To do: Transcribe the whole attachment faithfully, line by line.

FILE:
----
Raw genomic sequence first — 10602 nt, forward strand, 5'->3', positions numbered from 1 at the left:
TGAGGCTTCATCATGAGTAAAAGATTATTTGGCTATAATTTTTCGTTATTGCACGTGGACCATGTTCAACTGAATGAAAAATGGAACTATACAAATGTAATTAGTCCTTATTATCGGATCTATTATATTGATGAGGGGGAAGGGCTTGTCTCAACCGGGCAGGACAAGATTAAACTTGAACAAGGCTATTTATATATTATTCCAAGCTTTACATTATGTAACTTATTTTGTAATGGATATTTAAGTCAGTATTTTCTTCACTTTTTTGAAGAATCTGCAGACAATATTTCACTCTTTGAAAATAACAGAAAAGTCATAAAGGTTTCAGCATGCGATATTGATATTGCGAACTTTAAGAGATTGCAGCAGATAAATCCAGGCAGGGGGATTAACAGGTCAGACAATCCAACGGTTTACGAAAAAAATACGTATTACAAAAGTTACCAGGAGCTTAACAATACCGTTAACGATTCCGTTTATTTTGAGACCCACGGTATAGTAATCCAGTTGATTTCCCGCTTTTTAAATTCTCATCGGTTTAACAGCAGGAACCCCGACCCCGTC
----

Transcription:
Raw genomic sequence first — 10602 nt, forward strand, 5'->3', positions numbered from 1 at the left:
TGAGGCTTCATCATGAGTAAAAGATTATTTGGCTATAATTTTTCGTTATTGCACGTGGACCATGTTCAACTGAATGAAAAATGGAACTATACAAATGTAATTAGTCCTTATTATCGGATCTATTATATTGATGAGGGGGAAGGGCTTGTCTCAACCGGGCAGGACAAGATTAAACTTGAACAAGGCTATTTATATATTATTCCAAGCTTTACATTATGTAACTTATTTTGTAATGGATATTTAAGTCAGTATTTTCTTCACTTTTTTGAAGAATCTGCAGACAATATTTCACTCTTTGAAAATAACAGAAAAGTCATAAAGGTTTCAGCATGCGATATTGATATTGCGAACTTTAAGAGATTGCAGCAGATAAATCCAGGCAGGGGGATTAACAGGTCAGACAATCCAACGGTTTACGAAAAAAATACGTATTACAAAAGTTACCAGGAGCTTAACAATACCGTTAACGATTCCGTTTATTTTGAGACCCACGGTATAGTAATCCAGTTGATTTCCCGCTTTTTAAATTCTCATCGGTTTAACAGCAGGAACCCCGACCCCGTC